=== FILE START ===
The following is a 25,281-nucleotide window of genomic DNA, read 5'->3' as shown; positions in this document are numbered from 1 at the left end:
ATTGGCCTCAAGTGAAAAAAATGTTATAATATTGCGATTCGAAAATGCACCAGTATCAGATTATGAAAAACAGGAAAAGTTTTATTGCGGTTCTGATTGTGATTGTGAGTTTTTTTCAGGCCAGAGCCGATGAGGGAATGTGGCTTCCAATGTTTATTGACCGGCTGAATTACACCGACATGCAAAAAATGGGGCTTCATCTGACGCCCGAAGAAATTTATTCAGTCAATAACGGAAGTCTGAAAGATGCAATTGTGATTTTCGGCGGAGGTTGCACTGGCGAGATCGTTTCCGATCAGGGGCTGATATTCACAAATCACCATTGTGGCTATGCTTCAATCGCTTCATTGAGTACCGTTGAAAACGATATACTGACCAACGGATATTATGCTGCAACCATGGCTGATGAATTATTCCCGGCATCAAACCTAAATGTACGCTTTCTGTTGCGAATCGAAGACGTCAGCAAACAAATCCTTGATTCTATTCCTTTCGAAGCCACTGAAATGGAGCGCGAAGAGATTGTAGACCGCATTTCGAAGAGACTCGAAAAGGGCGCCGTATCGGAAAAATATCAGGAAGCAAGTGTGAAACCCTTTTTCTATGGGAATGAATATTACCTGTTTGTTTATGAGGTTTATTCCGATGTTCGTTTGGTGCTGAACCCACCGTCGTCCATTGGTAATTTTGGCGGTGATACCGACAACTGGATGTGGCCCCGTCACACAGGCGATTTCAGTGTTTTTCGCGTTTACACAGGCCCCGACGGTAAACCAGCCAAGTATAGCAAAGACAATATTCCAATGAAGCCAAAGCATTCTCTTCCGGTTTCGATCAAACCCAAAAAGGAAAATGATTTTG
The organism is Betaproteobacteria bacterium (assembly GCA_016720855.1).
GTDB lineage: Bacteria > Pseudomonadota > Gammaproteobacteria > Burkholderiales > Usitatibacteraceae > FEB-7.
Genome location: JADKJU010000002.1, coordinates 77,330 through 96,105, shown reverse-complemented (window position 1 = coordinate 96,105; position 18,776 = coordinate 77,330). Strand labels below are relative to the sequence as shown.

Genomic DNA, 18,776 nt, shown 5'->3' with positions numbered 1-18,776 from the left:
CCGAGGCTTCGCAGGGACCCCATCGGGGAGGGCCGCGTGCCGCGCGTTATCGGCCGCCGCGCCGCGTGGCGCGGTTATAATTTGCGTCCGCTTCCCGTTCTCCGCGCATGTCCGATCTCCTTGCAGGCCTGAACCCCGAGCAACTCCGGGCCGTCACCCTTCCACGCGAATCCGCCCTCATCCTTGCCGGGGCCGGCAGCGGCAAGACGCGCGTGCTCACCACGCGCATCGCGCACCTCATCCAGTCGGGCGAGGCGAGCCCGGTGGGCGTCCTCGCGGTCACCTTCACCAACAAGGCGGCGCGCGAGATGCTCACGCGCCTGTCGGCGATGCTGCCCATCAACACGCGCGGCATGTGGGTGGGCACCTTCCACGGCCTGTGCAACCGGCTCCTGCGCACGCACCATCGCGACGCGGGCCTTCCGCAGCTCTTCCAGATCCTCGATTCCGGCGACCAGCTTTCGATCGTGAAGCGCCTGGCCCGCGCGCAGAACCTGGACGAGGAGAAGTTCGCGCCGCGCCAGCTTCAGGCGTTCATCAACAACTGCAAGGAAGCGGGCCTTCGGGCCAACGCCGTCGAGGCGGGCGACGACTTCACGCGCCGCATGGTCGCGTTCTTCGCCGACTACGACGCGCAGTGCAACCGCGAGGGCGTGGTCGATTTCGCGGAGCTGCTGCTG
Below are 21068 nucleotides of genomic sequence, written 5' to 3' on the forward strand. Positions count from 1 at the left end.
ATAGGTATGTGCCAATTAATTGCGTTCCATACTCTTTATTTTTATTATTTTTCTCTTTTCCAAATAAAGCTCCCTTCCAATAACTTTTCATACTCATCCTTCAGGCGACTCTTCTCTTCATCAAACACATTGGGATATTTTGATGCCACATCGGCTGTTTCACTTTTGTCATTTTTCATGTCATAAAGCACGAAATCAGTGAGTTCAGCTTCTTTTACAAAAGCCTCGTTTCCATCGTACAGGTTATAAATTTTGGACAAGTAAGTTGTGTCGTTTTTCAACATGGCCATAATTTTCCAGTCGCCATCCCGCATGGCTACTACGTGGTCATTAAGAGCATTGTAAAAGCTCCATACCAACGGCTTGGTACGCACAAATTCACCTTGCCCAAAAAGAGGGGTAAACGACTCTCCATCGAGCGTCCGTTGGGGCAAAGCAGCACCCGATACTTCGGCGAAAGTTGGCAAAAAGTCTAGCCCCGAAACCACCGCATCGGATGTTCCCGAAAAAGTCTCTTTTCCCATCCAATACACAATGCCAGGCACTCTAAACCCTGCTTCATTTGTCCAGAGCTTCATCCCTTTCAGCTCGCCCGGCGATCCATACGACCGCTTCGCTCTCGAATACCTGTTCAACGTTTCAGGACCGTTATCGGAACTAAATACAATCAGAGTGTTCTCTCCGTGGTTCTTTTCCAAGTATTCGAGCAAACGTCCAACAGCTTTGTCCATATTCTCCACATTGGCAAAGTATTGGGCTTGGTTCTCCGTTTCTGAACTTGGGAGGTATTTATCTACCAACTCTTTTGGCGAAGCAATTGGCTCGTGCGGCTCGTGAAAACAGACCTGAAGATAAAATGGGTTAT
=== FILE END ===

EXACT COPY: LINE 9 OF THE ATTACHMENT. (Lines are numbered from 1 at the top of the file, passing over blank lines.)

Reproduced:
ATAGGTATGTGCCAATTAATTGCGTTCCATACTCTTTATTTTTATTATTTTTCTCTTTTCCAAATAAAGCTCCCTTCCAATAACTTTTCATACTCATCCTTCAGGCGACTCTTCTCTTCATCAAACACATTGGGATATTTTGATGCCACATCGGCTGTTTCACTTTTGTCATTTTTCATGTCATAAAGCACGAAATCAGTGAGTTCAGCTTCTTTTACAAAAGCCTCGTTTCCATCGTACAGGTTATAAATTTTGGACAAGTAAGTTGTGTCGTTTTTCAACATGGCCATAATTTTCCAGTCGCCATCCCGCATGGCTACTACGTGGTCATTAAGAGCATTGTAAAAGCTCCATACCAACGGCTTGGTACGCACAAATTCACCTTGCCCAAAAAGAGGGGTAAACGACTCTCCATCGAGCGTCCGTTGGGGCAAAGCAGCACCCGATACTTCGGCGAAAGTTGGCAAAAAGTCTAGCCCCGAAACCACCGCATCGGATGTTCCCGAAAAAGTCTCTTTTCCCATCCAATACACAATGCCAGGCACTCTAAACCCTGCTTCATTTGTCCAGAGCTTCATCCCTTTCAGCTCGCCCGGCGATCCATACGACCGCTTCGCTCTCGAATACCTGTTCAACGTTTCAGGACCGTTATCGGAACTAAATACAATCAGAGTGTTCTCTCCGTGGTTCTTTTCCAAGTATTCGAGCAAACGTCCAACAGCTTTGTCCATATTCTCCACATTGGCAAAGTATTGGGCTTGGTTCTCCGTTTCTGAACTTGGGAGGTATTTATCTACCAACTCTTTTGGCGAAGCAATTGGCTCGTGCGGCTCGTGAAAACAGACCTGAAGATAAAATGGGTTAT